As well as the more well-known EntoPub*, the Harper Adams entomologists also indulge in Entolunch**, when we gather in one of our larger offices to eat our packed lunches and keep up to date with what we are doing, covering research, teaching and day-to-day life. This is not because we are anti-social or are averse to mixing with other disciplines, but because our offices are almost 500 m away from the Staff Common Room and nearest food outlet. Last week our conversation turned to the Thysanoptera, more commonly known as thrips or thunder bugs.
Some fine examples of thrips, including the common thunder bug.
According to Lewis (1997) they were first described by DeGeer in 1744 under the name Physapus, but in 1758, Linneaus, ignoring this, placed the then four known species in a genus Thrips, later elevated to Order by Haliday in 1836. Why Linneaus decided to call them thrips is a bit of a mystery, as according to the Oxford English Dictionary, thrips is derived from the Latin via Greek, meaning woodworm!
Thrips are tiny little insects, the giants among them, (mainly tropical) can reach lengths of up to 15 mm but most are round about 1-2 mm long (Kirk, 1996; Moritz, 1997). Although they are not bugs, their feeding process can be described as “piercing-sucking or punch and suck” (Kirk, 1997).
There are about 8000 species of thrips worldwide (Lewis, 1997), although probably less than 200 in the UK (Kirk, 1996). Although many are important plant pests (Lewis, 1997), they can also be pollinators and fungivores (Kirk, 1996) or even very effective biological control agents (Gilstrap, 1995). Some are gall-formers, and these, like some galling aphids, also have fights to the death with their rivals (Crespi, 1988). All in all, almost as wonderful as aphids 🙂
But I digress, our conversation that lunchtime was not about the biology of thrips, but about the singularity (or plurality) of their name. Thrips are (in)famous for being like sheep, they are thrips whether you are speaking of one or of many, which has, and does, cause some debate among entomologists and others.
We quite liked thripses although it does conjure visions of Gollum and his precious.
Who knew that Gollum was an entomologist?
Intrigued by the linguistic puzzle of thrips I wondered what it was in other languages. Using Google Translate, and possibly risking a Tolkienesque mistranslation, I found that in most cases, even French, it was boringly enough, thrips.
There were some languages where thrips was not thrips, but not many:
Catalan els trips
Perhaps my favourite was the Afrikaans, blaaspootjies. On breaking it down into parts it turns out that blaas means bladder and pootjies, legs, which doesn’t seem to make a lot of sense.
Bengali, Chinese and Japanese, were quite picturesque.
Bengali থ্রিপস্ (thripas)
Chinese 牧草虫 (mùcǎo chóng)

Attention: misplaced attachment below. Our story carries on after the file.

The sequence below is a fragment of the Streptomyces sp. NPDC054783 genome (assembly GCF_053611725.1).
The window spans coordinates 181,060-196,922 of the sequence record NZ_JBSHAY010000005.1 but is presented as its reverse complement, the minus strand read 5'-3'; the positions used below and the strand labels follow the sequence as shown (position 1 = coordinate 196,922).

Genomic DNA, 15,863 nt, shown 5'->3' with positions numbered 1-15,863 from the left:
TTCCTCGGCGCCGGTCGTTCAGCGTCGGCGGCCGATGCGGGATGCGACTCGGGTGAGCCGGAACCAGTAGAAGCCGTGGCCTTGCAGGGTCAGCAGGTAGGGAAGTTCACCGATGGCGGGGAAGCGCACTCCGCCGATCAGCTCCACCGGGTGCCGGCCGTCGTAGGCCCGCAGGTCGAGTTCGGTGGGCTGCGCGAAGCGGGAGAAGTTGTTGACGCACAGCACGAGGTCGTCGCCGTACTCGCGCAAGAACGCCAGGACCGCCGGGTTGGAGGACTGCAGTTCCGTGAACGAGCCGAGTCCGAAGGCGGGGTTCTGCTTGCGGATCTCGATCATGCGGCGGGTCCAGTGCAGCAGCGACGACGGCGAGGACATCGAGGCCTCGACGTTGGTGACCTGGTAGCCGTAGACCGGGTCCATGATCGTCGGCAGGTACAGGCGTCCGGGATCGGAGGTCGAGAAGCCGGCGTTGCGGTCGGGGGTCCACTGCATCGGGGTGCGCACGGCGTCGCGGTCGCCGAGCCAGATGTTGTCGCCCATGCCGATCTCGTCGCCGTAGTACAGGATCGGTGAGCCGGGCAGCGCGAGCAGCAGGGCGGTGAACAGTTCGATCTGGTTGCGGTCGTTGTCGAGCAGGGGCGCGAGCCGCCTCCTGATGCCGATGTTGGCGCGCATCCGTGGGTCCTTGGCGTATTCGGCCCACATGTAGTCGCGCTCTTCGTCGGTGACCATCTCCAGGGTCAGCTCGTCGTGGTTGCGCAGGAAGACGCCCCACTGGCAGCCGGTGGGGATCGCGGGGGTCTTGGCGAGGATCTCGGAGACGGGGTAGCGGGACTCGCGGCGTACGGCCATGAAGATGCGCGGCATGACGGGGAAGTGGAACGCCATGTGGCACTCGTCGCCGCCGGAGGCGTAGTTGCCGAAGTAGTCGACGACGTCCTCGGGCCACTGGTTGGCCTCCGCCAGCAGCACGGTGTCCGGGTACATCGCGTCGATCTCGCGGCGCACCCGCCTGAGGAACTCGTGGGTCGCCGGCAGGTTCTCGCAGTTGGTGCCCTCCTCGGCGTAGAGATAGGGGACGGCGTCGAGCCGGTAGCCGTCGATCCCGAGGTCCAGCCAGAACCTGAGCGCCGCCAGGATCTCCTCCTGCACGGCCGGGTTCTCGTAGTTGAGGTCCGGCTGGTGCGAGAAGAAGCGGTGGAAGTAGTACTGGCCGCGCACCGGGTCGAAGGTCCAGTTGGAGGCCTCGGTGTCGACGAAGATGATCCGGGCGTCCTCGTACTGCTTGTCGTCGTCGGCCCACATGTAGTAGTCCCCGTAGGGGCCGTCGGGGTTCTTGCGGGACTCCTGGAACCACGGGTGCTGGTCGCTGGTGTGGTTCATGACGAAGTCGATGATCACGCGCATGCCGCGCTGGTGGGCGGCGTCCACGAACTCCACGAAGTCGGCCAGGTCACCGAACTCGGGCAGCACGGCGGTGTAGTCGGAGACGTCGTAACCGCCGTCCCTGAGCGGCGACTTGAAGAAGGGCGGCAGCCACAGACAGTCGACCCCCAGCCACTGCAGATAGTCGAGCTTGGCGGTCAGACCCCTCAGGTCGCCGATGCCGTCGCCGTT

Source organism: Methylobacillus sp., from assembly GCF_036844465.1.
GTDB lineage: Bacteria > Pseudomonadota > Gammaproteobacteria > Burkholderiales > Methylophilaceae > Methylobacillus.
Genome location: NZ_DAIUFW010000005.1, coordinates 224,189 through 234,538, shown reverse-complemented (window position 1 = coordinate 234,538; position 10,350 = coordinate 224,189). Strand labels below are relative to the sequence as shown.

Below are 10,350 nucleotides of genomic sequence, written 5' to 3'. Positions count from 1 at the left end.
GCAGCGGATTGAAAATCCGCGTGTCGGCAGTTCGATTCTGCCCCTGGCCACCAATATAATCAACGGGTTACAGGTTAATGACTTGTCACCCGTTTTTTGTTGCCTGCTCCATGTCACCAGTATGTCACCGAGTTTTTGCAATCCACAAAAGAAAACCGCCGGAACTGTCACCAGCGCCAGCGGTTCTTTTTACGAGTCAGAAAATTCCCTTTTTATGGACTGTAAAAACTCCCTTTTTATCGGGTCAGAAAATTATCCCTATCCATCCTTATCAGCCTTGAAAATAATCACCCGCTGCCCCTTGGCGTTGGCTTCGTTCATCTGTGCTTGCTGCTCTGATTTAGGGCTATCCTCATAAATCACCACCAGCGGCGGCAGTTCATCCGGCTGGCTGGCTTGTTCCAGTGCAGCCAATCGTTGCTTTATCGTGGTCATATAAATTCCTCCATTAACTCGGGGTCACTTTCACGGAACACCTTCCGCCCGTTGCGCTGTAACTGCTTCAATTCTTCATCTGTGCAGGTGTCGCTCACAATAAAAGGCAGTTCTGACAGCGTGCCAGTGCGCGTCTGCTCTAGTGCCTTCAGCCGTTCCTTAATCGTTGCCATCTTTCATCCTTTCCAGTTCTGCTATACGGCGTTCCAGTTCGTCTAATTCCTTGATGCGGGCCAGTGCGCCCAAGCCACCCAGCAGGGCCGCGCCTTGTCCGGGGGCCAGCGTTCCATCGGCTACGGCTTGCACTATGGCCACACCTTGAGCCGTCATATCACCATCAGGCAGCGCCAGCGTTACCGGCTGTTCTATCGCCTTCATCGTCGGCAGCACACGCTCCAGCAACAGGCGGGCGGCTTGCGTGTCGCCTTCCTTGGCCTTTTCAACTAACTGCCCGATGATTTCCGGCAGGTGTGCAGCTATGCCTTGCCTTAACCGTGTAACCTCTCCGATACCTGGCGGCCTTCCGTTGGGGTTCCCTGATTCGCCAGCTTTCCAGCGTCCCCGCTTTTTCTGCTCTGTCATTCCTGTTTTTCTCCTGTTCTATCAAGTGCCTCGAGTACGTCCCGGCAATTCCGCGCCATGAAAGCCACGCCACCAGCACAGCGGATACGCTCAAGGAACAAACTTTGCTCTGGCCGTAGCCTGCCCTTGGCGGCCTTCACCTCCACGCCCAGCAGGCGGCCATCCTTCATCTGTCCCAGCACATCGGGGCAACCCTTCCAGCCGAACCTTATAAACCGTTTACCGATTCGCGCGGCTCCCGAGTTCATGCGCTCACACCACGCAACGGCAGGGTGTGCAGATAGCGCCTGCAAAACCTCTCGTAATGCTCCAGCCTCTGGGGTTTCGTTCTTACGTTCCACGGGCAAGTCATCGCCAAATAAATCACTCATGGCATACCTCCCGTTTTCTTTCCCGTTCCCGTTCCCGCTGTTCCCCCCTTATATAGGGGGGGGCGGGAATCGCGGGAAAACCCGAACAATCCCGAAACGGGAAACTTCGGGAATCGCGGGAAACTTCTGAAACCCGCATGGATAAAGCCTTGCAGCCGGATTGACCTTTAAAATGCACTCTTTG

Japanese アザミウマ (azamiuma)
But the most ornate was Tamil
Which is quite a long word for such small insects, but very pretty all the same. If anyone has any more suggestions for the naming of thrips, do feel free to comment.
Crespi, B.J. (1988) Risks and benefits of lethal male fighting in the colonial, polygynous thrips Hoplothrips karnyi (Insecta: Thysanoptera). Behavorial Ecology & Sociobiology, 22, 293-301.
Gilstrap, F.E. (1995) Six-spotted thrips: a gift from nature that controls spider mites. [In] Thrips Biology and Management, pp 305-316, (ed. B.L. Parker, M. Skinner & T. Lewis), Plenum Press, New York.
Kirk, W.D.J. (1996) Thrips, Naturalist’s Handbooks, Richmond Publishing Co. Ltd., Slough UK. [A very nice and simple introduction to the wonderful world of thrips]
Kirk, W.D.J. (1997) Feeding, [In] Thrips as Crop Pests, pp 119-174 (ed T Lewis), CAB International, Wallingford Oxford
Lewis, T. (1997) Pest thrips in perspective, [In] Thrips as Crop Pests, pp 1-13 (ed T Lewis), CAB International, Wallingford Oxford
Moritz, G. (1997) Structure, growth and development. [In] Thrips as Crop Pests, pp 15-63 (ed T Lewis), CAB International, Wallingford Oxford
Slapped wrist for me – Elina Mäntylä has pointed out that in Finnish, thrips is ripsiäinen, probably to do with the wing structure. I should have known that having lived and worked in Finland at the Pest Investigation Department. interestingly, Google Translate thinks it is Thrips in Finnish – but if you do Finnish to English it does indeed translate ripsiäinen to thrips.
*EntoPub Drinks and a meal in a local hostelry organised by one of the Harper Adams Entomologists but not confined solely to entomologists. We do like to mix with non-entomologists occasionally 🙂 Held at approximately 10 day intervals.
**EntoLunch A communal occasion when the Harper Adams entomologists get together in office AY02 and eat their packed lunches whilst chatting, usually with some entomological connection. Again this is not entirely confined to entomologists, we are usually joined by a couple of soil and water scientists who share our exile on the edge of the campus 🙂 A daily event during the working week.